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How To Check If You Are Vulnerable To Bash Shellshock

27 Sep 2014 | ~3 minute read

Over the last few days, it has come to light that there is a large vulnerability in the widely used command line shell, Bash. This vulnerability has been dubbed “Shellshock”, if you want to know how to check if you are vulnerable to Bash Shellshock, then read on…

This vulnerability was discovered on 24th September 2014, and it allows would be attackers to execute code remotely, given certain conditions. It does this by passing strings of code following environment variable assignments. Since bash is extremely common on machines running Linux, BSD, and Mac OS X, many computers are affected by Shellshock.

All un-patched versions of Bash from version 1.14 to 4.3 are affected (basically everything until this latest release).

The Shellshock vulnerability can be exploited on systems that are running services or applications that allow unauthorised remote users to assign Bash environment variables. Examples of exploitable systems include the following:

A detailed description of the bug can be found at CVE-2014-6271 and CVE-2014-7169.

Because the Bash Shellshock vulnerability is so wide-spread (even more so than the recent OpenSSH Heartbleed bug), not to mention extremely easy to exploit – I’d recommend that you properly update ans affected system(s) ASAP, in order to mitigate any possible attacks.

How do I know if I’m vulnerable?

It’s very simply to find out if you are vulnerable to the Shellshock bug. As mentioned before, it mainly affects Linux, BSD, and Mac OS X systems. But if you’re running a Windows system that uses Cygwin, then you may well be affected also.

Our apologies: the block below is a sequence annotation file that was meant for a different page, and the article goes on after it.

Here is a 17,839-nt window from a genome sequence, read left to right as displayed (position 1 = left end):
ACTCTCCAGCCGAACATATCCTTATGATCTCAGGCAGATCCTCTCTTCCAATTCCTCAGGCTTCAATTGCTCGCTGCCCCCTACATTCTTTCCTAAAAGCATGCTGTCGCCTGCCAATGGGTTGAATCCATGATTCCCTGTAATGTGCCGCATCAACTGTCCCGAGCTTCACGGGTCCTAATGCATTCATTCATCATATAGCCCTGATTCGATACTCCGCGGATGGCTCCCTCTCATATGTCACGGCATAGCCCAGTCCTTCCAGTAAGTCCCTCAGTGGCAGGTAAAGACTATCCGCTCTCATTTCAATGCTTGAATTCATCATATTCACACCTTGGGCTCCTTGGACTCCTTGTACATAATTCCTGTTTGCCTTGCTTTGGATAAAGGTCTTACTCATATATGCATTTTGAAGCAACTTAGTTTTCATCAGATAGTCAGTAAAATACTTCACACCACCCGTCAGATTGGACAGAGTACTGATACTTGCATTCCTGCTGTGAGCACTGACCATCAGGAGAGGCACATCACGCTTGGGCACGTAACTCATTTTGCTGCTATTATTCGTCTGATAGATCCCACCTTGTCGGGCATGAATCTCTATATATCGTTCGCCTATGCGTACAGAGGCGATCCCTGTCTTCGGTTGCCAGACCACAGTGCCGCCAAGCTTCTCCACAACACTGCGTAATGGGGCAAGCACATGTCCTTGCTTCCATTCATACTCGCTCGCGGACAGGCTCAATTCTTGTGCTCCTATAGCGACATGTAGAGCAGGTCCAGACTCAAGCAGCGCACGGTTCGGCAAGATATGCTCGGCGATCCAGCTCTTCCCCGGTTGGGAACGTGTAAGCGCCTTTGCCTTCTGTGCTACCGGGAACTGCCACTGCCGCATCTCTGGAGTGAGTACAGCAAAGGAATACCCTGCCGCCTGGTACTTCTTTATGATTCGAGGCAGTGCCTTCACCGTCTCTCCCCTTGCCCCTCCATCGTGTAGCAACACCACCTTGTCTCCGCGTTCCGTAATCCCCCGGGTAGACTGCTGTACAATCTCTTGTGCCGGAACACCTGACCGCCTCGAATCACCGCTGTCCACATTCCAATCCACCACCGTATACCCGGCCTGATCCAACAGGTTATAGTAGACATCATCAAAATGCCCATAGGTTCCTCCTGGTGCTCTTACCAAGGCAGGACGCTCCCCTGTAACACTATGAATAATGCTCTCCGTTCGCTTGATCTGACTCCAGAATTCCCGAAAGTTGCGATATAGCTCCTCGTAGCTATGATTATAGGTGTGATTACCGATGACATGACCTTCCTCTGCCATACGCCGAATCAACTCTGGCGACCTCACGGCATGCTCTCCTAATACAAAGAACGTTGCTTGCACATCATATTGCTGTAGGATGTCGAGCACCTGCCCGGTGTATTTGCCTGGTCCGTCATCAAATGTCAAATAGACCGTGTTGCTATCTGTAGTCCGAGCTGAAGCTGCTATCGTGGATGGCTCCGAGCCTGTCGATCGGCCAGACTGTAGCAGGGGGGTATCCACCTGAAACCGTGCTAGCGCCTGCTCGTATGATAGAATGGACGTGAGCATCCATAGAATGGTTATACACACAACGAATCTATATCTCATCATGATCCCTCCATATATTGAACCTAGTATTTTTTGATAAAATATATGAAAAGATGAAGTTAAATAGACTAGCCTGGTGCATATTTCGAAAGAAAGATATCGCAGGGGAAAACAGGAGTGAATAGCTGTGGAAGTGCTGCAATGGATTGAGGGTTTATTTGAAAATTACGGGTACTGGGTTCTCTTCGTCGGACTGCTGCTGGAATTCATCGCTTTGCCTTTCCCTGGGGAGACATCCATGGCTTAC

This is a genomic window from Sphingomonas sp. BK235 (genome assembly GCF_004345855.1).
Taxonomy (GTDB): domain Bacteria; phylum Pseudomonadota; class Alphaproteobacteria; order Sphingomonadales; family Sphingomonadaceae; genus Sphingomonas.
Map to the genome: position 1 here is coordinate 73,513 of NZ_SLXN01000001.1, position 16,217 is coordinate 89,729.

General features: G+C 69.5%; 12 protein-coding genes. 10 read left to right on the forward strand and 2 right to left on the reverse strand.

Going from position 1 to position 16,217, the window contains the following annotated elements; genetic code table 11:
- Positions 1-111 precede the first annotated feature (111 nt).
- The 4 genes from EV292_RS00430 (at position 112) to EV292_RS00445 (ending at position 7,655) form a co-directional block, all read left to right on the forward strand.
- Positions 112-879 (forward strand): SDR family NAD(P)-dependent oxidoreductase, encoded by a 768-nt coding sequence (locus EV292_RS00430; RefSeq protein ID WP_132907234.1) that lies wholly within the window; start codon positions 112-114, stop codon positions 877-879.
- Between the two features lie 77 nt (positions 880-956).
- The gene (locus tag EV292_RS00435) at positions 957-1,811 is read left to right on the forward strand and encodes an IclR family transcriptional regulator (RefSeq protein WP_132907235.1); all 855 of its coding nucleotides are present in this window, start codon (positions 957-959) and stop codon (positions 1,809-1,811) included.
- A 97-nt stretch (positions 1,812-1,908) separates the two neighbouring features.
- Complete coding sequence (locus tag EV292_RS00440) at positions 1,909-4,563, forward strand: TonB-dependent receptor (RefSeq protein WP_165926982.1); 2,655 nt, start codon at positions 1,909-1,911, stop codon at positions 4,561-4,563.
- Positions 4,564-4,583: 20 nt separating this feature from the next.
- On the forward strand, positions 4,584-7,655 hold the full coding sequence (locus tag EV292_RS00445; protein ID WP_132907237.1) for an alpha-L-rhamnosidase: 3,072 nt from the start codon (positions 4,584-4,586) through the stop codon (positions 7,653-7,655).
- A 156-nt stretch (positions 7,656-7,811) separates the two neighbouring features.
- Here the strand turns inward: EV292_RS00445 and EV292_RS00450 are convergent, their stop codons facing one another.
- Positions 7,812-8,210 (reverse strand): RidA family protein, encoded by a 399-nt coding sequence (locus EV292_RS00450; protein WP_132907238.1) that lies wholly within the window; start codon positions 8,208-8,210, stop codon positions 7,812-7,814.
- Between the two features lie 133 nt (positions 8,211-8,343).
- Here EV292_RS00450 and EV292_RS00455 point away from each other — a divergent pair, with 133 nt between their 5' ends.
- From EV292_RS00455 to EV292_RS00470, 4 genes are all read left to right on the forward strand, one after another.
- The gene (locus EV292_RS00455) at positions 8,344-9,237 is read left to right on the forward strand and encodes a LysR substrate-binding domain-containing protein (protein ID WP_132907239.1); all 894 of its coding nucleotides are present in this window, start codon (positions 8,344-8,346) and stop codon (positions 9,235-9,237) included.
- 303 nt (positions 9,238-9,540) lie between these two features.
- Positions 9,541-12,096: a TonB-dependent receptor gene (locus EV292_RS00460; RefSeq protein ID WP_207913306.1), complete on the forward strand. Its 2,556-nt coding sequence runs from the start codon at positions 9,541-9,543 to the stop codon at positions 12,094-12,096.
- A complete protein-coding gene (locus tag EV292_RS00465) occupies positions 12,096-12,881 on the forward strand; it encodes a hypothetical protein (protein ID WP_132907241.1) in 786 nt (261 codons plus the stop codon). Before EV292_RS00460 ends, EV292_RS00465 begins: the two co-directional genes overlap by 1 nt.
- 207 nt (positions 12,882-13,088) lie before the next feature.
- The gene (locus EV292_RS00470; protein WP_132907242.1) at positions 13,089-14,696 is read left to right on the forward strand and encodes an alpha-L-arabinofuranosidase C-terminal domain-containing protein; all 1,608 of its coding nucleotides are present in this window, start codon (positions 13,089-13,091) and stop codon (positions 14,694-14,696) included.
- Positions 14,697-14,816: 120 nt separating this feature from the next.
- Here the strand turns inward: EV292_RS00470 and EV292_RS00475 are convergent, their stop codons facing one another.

First of all, connect to an SSH session of any suspect device (or command line via the console). Enter the Bash shell, and type in the following command:

env VAR='() { :;}; echo Bash is vulnerable!’ bash -c “echo Bash Test”

The echo Bash is vulnerable! part of the command represents where a remote attacker would add malicious; arbitrary code following a function definition within an environment variable assignment. Therefore, if you see the following output, your version of Bash is vulnerable and should be updated:

Bash is vulnerable!  
Bash Test

However, if your output does not include the simulated attacker’s payload, i.e. “Bash is vulnerable” is not printed as output, your version of bash is not vulnerable. It would look something like this:

bash: warning: VAR: ignoring function definition attempt
bash: error importing function definition for `VAR’
Bash Test

There is also this online tool which allows administrators to test websites, or specific CGI scripts.

I’m vulnerable how do I fix it?

Simple. Update your machine(s) ASAP (note: this will require a reboot). Most vendors have already released a patch and placed it in their respective repositories, so running a system update should pull down the patched update for Bash.

On Ubuntu/Debian bases systems:

sudo apt-get update && sudo apt-get install –only-upgrade bash

On YUM (Fedora, CentOS, RedHat) based systems:

sudo yum update bash


The Shellshock vulnerability is a particularly nasty one, that is very easy to exploit. Anyone with even basic Bash skills can exploit this vulnerability. So please make sure you patch all of your affected machine(s) as soon as possible.

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